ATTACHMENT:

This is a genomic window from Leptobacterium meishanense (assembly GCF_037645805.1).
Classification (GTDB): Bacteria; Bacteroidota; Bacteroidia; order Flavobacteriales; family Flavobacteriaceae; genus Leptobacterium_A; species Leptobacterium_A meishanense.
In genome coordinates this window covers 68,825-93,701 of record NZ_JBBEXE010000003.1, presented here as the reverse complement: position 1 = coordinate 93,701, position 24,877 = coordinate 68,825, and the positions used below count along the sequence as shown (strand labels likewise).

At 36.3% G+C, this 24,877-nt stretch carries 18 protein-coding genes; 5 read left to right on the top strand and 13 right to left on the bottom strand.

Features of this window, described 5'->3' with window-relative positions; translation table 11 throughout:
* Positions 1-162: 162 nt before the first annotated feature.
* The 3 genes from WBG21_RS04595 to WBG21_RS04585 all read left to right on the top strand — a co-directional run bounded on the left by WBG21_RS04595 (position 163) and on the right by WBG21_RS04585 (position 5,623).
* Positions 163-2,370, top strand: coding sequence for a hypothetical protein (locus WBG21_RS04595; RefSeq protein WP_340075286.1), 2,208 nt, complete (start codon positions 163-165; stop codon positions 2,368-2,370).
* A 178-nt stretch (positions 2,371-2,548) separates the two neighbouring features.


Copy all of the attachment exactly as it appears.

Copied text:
This is a genomic window from Leptobacterium meishanense (assembly GCF_037645805.1).
Classification (GTDB): Bacteria; Bacteroidota; Bacteroidia; order Flavobacteriales; family Flavobacteriaceae; genus Leptobacterium_A; species Leptobacterium_A meishanense.
In genome coordinates this window covers 68,825-93,701 of record NZ_JBBEXE010000003.1, presented here as the reverse complement: position 1 = coordinate 93,701, position 24,877 = coordinate 68,825, and the positions used below count along the sequence as shown (strand labels likewise).

At 36.3% G+C, this 24,877-nt stretch carries 18 protein-coding genes; 5 read left to right on the top strand and 13 right to left on the bottom strand.

Features of this window, described 5'->3' with window-relative positions; translation table 11 throughout:
* Positions 1-162: 162 nt before the first annotated feature.
* The 3 genes from WBG21_RS04595 to WBG21_RS04585 all read left to right on the top strand — a co-directional run bounded on the left by WBG21_RS04595 (position 163) and on the right by WBG21_RS04585 (position 5,623).
* Positions 163-2,370, top strand: coding sequence for a hypothetical protein (locus WBG21_RS04595; RefSeq protein WP_340075286.1), 2,208 nt, complete (start codon positions 163-165; stop codon positions 2,368-2,370).
* A 178-nt stretch (positions 2,371-2,548) separates the two neighbouring features.